Developing a wide powerful back is important to us. In the gym, it seems to
separate the devoted athletes from the "weekend warriors".
How many times have you noticed someone with lats which
were just "TOO big"? Not in our recent memories. Along
with a big back usually comes solid biceps, powerful
forearms, thick traps and well-shaped deltoids. All these
adjacent body parts are developed indirectly through
intense back/latissimus progressive weight training. To
develop a strong back without affecting these other areas
would be truly difficult if not impossible.
Though extremely valuable, it is hard to motivate yourself
to train this area properly. Back training can be tough
because many of the exercises place a significant stress
on the lower vertebrae and compress the rib cage, making
it difficult to breathe. For instance, bent-over rows,
though extremely effective, can crush your rib cage making
it an uncomfortable position. Heavy seated cable rowing
seems to stress even the healthiest of lumbars. Plus the
motivation to train hard is sometimes lacking since you
canít see your lats easily while pumping them up. Even
with these shortcomings, if you want to develop an
impressive upper torso, you will have to set your
training goals, modify exercises when necessary and train
your back hard and heavy.
There are no short-cuts to a powerful lat structure but a
few rules will make it easier to develop. You need to spend
time learning the exercises so you can feel your lats
contract on each and every repetition. Some trainees spend
years doing mediocre lat training and then suddenly, something
clicks or someone works with them and they finally experience
a full lat pump. One important piece of advice from us:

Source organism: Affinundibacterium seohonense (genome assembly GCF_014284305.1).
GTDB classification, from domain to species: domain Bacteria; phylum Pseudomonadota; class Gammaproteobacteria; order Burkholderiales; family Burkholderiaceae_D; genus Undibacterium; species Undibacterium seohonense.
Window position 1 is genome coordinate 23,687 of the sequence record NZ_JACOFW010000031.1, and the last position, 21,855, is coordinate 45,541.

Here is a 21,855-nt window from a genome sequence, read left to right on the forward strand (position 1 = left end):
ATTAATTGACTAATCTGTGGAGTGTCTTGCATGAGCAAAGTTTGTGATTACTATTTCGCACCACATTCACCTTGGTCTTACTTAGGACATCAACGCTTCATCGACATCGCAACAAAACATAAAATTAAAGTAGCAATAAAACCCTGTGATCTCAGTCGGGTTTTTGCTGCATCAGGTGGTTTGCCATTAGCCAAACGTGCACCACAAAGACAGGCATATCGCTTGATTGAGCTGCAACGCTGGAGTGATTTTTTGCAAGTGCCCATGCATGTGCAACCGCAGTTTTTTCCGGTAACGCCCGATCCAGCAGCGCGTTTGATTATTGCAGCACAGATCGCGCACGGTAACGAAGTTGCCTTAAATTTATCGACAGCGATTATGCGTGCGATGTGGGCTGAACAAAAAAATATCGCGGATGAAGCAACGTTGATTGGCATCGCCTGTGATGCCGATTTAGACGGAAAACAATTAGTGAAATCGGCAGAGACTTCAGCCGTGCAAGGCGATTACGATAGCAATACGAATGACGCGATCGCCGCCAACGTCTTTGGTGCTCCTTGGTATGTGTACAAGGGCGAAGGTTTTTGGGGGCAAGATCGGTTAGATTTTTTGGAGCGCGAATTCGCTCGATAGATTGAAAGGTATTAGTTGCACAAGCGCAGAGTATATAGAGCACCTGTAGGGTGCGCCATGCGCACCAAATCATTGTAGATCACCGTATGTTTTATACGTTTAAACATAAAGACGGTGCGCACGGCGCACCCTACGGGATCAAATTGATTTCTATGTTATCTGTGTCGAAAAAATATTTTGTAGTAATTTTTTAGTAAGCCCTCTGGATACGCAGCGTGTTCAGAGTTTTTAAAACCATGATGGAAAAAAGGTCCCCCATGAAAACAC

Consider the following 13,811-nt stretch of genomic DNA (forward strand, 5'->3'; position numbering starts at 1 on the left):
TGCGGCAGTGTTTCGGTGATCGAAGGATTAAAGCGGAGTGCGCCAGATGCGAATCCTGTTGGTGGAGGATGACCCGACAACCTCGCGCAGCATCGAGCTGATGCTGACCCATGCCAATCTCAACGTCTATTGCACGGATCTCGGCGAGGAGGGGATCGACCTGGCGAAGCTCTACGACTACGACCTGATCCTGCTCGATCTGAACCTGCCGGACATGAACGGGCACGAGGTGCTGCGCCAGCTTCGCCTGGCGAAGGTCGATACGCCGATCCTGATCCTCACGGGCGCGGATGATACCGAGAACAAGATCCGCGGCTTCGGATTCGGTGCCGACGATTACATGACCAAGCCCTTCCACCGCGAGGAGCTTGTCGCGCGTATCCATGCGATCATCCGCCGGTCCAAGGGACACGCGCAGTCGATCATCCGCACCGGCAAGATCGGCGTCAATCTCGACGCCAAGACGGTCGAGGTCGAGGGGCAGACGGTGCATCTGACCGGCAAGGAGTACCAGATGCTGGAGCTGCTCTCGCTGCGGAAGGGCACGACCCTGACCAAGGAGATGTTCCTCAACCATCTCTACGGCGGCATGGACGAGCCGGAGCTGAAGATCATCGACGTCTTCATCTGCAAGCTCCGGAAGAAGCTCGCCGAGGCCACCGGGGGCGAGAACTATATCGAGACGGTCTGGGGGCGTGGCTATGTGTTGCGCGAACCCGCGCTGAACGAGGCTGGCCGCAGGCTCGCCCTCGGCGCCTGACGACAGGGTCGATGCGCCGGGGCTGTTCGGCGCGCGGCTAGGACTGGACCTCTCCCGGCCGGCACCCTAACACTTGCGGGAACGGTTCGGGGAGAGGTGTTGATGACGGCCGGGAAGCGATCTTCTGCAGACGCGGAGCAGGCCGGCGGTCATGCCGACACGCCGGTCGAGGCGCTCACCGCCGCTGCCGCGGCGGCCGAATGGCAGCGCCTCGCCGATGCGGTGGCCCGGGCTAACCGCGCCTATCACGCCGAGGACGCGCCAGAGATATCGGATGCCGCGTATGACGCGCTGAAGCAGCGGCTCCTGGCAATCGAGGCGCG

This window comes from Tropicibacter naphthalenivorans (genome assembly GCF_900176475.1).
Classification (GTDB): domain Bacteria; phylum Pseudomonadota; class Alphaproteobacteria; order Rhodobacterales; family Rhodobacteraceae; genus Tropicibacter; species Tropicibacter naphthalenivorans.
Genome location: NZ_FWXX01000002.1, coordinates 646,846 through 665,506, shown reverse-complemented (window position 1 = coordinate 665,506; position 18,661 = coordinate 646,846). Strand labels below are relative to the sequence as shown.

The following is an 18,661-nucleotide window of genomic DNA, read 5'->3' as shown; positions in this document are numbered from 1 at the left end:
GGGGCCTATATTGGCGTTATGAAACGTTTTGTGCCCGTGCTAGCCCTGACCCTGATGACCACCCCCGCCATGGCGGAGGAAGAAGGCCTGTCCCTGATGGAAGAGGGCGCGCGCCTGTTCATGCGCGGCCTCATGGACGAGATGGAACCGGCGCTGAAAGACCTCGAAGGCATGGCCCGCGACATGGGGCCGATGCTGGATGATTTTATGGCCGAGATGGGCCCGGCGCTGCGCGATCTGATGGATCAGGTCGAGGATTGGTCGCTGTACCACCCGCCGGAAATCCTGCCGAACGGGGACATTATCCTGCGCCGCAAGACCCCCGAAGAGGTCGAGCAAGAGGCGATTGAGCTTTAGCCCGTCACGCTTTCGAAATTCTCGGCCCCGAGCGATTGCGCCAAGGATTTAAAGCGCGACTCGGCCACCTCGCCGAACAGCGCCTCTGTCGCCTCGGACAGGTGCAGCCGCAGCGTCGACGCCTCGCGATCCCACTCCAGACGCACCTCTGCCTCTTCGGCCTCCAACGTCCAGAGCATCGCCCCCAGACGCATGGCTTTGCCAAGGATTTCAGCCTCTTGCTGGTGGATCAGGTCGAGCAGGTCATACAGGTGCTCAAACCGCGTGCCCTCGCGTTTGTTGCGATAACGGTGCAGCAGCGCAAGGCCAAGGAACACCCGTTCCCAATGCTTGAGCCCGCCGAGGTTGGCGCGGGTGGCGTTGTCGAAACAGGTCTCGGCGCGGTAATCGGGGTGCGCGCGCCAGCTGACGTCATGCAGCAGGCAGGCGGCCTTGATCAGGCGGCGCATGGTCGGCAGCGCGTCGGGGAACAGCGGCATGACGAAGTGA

Perform your back exercises more slowly than your other body
parts avoiding the use of momentum. Focus on contracting your
lats while trying to pull your shoulder blades back as far
and tightly as possible on each exercise. Finally, use an
underhand, palms up grip, on as many exercises as possible.
This places your biceps, which are a weak link in lat
training, in a stronger more favorable position. This will
allow you to take your lat contractions further into fatigue.
Here is a giant set combination which has been very successful
for many of our personal and internet clients. All four
movements should be performed in giant set style. Move from
one exercise to the next, with no rest in between, only the
time it takes to get yourself into position. The four
exercises together count as ONE set. So, you can replace
this sequence in your program but donít perform more than
three total giant sets. If you do, youíll be wiped out!
Rest 3-5 minutes between sets. This combination hits every
angle of your back structure including the width and depth
of your upper, middle and lower back.
#1) Chin-ups (8 to 10 reps)Palms facing you with a
shoulder-width grip. Go to failure and if you canít perform
at least 8 reps, get someone to assist you by the knees for
some forced reps.
#2) Reverse-grip lat pulldowns (6 to 8 reps)With palms facing
you, use a 10-12 inch grip on a straight bar. Pull down to
the top of your upper chest, arching your torso to meet the
bar. Keep your elbows tight to your rib cage and breath
#3) One-arm dumbbell row (8 to 10 reps) Brace your free knee
and arm on a flat bench and pull a dumbbell up to your lower
rib cage, keeping your elbow close to your torso. Lower the
dumbbell slowly with control.
#4) Dumbbell pullovers (12 to 15 reps)Lay your upper back
across a flat bench and lower a dumbbell behind you,
stretching your lats and rib cage, pulling the weight back
up over your head. The key is to keep your hips down close
to the floor. A tip is to take a deep breath before
lowering the weight behind you. This is a great chest
expander as well!
yours in training